New German Cinema, also known as the German Film Movement or the New Wave, refers to a cultural and artistic movement that took place in West Germany in the late 1950s and 1960s. This movement represented a new direction in German film, breaking away from the traditional, formulaic, and propagandistic films of the past and embracing a new style of storytelling that was more personal, experimental, and reflective of contemporary society.
The movement was largely led by a group of young film directors, who sought to explore new forms of filmmaking and challenge the status quo of the German film industry. These directors included Rainer Werner Fassbinder, Wim Wenders, Volker Schlöndorff, and Werner Herzog, among others. Their films often addressed themes of social and political change, including the aftermath of World War II, the changing relationships between Germany and its neighbors, and the cultural and economic divisions within West Germany itself.
One of the defining films of the New German Cinema movement is "Alice in the Cities" (1974) directed by Wim Wenders. This film is a road movie about a German journalist and an American girl who travel through Europe together, and it reflects the director's interest in capturing the changing moods of contemporary Europe. Another important film of the movement is "The Marriage of Maria Braun" (1979) directed by Rainer Werner Fassbinder. This film tells the story of a woman who rises from poverty to become a successful businesswoman in post-World War II Germany, and it explores the themes of love, betrayal, and the changing social and economic landscape of the country.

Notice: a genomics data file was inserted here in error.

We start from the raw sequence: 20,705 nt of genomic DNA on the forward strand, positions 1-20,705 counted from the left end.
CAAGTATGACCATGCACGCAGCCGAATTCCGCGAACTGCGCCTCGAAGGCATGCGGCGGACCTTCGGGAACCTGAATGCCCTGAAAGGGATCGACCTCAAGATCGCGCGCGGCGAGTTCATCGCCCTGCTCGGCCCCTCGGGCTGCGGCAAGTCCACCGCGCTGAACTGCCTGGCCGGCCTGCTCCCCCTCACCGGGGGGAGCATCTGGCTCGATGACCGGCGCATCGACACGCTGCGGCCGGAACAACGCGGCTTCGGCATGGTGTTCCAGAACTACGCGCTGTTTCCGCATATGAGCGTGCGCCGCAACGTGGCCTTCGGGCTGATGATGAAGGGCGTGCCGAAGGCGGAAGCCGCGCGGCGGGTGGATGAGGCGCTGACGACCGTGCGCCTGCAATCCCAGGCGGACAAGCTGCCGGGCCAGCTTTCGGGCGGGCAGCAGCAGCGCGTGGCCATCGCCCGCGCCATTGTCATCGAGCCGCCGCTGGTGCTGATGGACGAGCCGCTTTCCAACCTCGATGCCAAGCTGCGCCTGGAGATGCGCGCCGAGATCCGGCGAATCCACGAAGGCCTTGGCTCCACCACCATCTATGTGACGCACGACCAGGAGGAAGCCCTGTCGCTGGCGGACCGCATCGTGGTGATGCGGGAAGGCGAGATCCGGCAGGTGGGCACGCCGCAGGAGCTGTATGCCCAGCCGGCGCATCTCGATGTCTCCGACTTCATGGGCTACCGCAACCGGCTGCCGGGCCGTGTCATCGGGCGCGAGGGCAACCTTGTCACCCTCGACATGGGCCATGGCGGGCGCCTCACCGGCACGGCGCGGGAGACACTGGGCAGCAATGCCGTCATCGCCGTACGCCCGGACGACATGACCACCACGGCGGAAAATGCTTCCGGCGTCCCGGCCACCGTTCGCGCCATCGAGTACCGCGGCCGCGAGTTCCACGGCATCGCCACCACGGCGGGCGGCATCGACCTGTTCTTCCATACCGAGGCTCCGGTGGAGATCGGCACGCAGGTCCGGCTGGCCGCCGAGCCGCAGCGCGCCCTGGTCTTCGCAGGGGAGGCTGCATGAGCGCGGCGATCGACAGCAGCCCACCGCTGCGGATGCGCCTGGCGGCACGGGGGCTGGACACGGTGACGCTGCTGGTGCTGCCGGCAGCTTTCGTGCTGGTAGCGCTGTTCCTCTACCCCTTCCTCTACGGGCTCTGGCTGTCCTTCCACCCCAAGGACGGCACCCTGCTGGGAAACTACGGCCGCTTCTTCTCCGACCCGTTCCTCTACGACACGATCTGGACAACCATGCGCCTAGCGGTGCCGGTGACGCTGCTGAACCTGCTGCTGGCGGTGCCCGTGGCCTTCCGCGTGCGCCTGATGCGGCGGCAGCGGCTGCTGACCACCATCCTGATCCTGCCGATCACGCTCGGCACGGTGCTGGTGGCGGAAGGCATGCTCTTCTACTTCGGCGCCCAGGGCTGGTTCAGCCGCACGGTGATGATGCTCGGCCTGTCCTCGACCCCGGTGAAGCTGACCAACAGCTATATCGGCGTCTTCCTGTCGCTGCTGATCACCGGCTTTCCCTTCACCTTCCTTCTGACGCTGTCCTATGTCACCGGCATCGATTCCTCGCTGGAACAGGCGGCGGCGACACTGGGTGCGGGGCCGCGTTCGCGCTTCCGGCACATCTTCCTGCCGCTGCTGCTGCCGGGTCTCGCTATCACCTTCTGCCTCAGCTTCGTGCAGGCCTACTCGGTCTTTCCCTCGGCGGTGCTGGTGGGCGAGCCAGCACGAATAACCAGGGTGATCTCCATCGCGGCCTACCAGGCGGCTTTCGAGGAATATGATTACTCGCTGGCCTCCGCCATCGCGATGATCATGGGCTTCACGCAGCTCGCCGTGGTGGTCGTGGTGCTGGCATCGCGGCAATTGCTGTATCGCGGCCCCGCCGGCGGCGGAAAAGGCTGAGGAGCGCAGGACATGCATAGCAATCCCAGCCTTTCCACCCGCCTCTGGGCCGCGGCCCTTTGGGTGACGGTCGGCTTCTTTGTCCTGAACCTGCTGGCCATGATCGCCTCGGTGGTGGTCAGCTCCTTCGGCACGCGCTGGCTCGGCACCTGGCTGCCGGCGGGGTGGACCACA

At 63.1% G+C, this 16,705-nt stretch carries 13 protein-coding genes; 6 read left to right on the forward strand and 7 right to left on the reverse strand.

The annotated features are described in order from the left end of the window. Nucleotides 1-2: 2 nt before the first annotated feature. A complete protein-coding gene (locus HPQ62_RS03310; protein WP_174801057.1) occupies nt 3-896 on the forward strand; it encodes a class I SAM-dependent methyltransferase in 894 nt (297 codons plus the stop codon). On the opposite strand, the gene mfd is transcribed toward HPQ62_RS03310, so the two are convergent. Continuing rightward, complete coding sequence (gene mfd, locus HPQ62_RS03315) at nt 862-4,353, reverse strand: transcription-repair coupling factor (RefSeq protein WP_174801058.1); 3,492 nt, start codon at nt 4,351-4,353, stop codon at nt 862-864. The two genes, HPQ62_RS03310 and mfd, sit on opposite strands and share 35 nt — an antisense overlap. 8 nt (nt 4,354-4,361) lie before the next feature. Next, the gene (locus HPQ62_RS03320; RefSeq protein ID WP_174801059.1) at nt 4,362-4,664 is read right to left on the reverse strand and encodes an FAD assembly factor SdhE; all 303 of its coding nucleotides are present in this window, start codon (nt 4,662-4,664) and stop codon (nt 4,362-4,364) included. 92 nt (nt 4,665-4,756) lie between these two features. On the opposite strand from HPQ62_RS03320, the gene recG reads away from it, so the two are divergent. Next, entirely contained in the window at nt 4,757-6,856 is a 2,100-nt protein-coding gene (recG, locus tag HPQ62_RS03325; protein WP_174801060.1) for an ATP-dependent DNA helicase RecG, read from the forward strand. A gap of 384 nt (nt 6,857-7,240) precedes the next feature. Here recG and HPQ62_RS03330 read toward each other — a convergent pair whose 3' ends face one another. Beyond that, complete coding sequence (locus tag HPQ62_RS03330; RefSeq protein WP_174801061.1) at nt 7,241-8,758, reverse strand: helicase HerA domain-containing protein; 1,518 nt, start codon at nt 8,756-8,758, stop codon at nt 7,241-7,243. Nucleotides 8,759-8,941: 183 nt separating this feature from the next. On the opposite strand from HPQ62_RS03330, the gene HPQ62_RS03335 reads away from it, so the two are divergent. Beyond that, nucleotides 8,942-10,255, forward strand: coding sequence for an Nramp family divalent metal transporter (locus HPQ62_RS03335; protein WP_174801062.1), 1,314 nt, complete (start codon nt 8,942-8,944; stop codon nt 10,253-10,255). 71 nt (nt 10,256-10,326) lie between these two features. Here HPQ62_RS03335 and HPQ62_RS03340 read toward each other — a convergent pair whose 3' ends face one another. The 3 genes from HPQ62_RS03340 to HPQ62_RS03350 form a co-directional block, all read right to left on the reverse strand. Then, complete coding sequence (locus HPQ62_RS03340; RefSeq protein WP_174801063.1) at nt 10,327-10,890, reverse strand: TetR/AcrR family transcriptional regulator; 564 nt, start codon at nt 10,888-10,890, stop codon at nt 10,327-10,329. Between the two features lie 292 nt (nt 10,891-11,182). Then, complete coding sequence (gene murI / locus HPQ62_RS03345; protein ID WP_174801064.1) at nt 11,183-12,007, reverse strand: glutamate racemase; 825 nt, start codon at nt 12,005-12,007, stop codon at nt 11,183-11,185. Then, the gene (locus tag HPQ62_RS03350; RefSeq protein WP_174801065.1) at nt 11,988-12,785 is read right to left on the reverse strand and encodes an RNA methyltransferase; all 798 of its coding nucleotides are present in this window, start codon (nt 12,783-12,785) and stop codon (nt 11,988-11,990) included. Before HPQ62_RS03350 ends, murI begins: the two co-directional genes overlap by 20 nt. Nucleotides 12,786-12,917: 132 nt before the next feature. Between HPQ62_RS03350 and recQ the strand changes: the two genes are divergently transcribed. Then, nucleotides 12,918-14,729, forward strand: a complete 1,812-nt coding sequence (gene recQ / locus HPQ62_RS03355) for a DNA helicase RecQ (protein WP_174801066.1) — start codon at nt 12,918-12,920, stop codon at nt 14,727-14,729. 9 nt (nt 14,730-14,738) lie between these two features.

Another film that is often associated with the New German Cinema movement is "Aguirre, the Wrath of God" (1972) directed by Werner Herzog. This film is a story of a Spanish conquistador and his journey through the Amazon jungle in search of the legendary city of gold, and it reflects Herzog's fascination with man's relationship to the natural world and his own mortality.
Overall, the New German Cinema movement was a significant development in the history of German film and had a lasting impact on the global film industry. Its directors and films continue to be celebrated and studied for their contributions to the art of filmmaking, and its legacy can be seen in the work of contemporary filmmakers who continue to explore new forms of expression and push the boundaries of traditional storytelling.
Brightest films from the New German Cinema: